Bernie’s Democratic Socialism speech obscured as much as it revealed

Bernie Sanders gave what was dubbed a “major speech” on Democratic Socialism this week. Vox published a transcript of the speech along with a brief introduction that summarizes his “definition of democratic socialism” as ensuring “health care, a living wage, a full education, housing, and a clean environment.” But over at the Atlantic, Yascha Mounk was disappointed with Sanders’ speech precisely because it failed to grapple with the real history of socialism which is not all flowers and sunshine:

The great differences among the movements and countries that have historically called themselves socialist also makes me skeptical about leftists who think that embracing this label is enough to explain what kind of future they want. Some members of the Democratic Socialists of America, for example, simply want to emulate the rich democracies that provide their citizens with a generous welfare state. But others seek to “abolish capitalism” or sing the praises of the Venezuelan dictatorship…

This is why I was very hopeful when Senator Bernie Sanders’s campaign announced that the candidate would hold a major speech on “How Democratic Socialism Is the Only Way to Defeat Oligarchy and Authoritarianism.” After years of using the term about as imprecisely as many of his followers, I hoped that Sanders would finally set out why it holds such importance to him, what role the market would play in the socialist system he promises to build, and how he can protect his political project against the Soviet risk.

I can’t say he met my expectations…

In his view, the threat of autocracy comes exclusively from the right. Just as in the 1930s, “America and the world are once again moving towards authoritarianism.” This danger is driven by “right-wing forces of oligarchy, corporatism, nationalism, racism, and xenophobia.” The only answer that will stave off fascism is, you guessed it, “democratic socialism.”

Thus Sanders name-checked Adolf Hitler and Benito Mussolini but remained silent about Joseph Stalin and Mao Zedong. And while he rightly decried the autocratic tendencies of Russia’s Vladimir Putin, China’s Xi Jinping, Saudi Arabia’s Mohammed bin Salman, the Philippines’ Rodrigo Duterte, Brazil’s Jair Bolsonaro, and Hungary’s Viktor Orbán, he neglected to mention leftist autocrats such as Venezuela’s Nicolás Maduro, Cuba’s Raúl Castro, Nicaragua’s Daniel Ortega, Zimbabwe’s Emmerson Mnangagwa, or North Korea’s Kim Jung Un. Indeed, the only connection between socialism and autocracy that Sanders was willing to acknowledge is the one that exists in the feverish imagination of the ignorant right: He decried the “red-baiting” in which Republicans have long engaged.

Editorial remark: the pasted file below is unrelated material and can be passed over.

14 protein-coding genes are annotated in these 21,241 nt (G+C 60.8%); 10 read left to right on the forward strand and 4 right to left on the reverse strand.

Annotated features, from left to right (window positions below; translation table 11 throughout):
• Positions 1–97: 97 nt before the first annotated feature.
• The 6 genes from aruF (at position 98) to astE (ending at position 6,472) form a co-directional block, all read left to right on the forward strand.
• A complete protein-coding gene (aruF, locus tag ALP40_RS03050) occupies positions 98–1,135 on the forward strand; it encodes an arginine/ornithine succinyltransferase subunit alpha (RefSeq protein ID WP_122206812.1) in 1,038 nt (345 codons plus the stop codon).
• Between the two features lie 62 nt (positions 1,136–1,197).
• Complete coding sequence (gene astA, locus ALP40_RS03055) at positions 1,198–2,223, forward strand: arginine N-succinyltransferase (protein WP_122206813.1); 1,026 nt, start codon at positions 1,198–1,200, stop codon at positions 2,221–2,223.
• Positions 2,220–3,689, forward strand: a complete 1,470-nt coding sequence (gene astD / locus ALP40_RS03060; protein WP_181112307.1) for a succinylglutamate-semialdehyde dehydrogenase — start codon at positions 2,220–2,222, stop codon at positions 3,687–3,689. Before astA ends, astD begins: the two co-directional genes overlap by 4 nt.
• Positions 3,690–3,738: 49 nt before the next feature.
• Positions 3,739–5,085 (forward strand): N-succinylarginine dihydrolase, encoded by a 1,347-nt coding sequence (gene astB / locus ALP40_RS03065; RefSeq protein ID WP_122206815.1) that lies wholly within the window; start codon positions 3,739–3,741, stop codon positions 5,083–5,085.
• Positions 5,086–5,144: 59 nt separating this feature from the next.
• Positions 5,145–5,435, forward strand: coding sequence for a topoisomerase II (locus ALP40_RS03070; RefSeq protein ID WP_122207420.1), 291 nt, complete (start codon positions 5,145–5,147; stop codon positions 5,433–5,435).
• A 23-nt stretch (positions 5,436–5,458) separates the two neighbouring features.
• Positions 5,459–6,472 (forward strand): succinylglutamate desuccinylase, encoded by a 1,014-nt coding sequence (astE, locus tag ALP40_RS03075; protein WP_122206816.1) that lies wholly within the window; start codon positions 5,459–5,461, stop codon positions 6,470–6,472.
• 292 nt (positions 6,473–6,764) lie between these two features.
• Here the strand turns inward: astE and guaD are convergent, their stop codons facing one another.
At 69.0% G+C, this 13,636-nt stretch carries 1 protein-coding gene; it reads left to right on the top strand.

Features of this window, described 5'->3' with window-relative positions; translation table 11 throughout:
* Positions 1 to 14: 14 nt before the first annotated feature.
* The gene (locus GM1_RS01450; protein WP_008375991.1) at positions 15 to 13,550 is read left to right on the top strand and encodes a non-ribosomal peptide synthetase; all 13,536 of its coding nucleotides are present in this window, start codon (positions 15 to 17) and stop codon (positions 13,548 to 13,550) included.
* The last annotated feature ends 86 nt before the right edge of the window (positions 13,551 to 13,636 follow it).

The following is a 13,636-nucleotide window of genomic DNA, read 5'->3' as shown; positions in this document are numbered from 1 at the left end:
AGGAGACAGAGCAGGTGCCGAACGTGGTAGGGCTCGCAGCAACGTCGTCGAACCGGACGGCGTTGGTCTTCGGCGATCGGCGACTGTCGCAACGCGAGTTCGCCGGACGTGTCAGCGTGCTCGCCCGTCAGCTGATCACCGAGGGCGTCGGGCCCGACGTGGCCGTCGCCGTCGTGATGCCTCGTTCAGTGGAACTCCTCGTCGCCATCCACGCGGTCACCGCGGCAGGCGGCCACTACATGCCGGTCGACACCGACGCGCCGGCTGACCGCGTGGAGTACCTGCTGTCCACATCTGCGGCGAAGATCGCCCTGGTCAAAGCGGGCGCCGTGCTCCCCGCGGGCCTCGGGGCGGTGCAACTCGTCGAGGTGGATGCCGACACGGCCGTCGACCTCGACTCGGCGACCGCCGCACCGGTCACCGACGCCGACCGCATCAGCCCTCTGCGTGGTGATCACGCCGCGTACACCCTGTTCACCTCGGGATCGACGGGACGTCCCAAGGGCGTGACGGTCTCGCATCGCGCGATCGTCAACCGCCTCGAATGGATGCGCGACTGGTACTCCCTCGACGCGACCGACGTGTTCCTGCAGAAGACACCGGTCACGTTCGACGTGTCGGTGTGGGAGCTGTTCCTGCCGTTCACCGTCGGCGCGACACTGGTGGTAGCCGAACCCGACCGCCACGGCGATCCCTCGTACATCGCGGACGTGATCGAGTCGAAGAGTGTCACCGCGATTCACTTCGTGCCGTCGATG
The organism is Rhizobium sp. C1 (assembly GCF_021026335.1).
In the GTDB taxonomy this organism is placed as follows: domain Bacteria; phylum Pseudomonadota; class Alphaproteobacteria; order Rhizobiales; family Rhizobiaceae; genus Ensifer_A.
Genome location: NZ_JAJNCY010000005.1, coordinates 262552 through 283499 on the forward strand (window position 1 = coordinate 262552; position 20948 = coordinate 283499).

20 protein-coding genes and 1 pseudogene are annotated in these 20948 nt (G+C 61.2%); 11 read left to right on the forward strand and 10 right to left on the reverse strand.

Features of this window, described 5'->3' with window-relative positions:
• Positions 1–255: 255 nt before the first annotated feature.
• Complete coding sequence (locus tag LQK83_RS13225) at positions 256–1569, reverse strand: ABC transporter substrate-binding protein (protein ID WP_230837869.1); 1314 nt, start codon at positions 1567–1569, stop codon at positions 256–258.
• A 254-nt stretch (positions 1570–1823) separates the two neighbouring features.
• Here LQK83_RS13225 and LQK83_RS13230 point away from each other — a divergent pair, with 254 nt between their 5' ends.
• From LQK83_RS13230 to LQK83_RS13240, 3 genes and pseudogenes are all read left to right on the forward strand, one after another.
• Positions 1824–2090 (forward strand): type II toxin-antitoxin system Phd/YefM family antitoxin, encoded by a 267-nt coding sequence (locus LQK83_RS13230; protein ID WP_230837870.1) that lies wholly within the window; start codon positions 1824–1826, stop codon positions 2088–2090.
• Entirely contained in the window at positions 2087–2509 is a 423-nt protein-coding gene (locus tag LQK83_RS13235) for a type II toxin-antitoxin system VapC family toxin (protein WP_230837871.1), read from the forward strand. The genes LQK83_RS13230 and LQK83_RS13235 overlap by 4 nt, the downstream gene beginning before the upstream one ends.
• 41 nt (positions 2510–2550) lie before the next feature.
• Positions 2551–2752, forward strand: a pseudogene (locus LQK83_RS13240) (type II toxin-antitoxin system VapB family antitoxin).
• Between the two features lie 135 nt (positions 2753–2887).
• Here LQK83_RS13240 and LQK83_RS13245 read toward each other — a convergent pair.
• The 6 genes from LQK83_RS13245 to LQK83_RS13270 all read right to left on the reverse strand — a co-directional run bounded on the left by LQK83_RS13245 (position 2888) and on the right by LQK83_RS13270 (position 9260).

Sanders talks about socialism these days as if he has always and only been a proponent of European Social Democracy, i.e. the Scandinavian model. In fact, we know that in the 1970s he was a proponent of nationalizing major industries including banks. And in the 1980s he was a fan and defender of the Sandinistas and the USSR. Today, Sanders shrugs all of that off as if it’s irrelevant. It could be, maybe, if he had the fortitude to admit that he was wrong in the past. Here’s what I wrote about this just over a week ago:

If Bernie Sanders wants to embrace European Social Democracy, which it seems he does these days, why can’t he admit he went too far as a younger man promoting the nationalization of entire industries and excusing socialist dictators. Why can’t he call out some of the more extreme voices on the left who have made it clear that Denmark and Sweden are not their goal and would still be too capitalist to suit their taste? If he really wants to put this behind him there’s a Sister Souljah moment waiting to happen with AOC. The fact that it hasn’t happened suggests he’s still taking a ‘no enemies on the left’ approach to socialism. But that’s not good enough when the potential consequences, like the ones in Venezuela and Nicaragua, are so dire.

Yascha Mounk concludes that Sanders’ speech was unserious but I think it’s much worse than that. The fact that he won’t criticize even the most extreme examples of left-wing authoritarianism tells me he’s still emotionally invested in the more radical socialism of his youth. In his heart of hearts, I think Sanders is still siding with Daniel Ortega and Hugo Chavez. We should take his begrudging criticism of these regimes as what they are, statements made under a kind of public duress.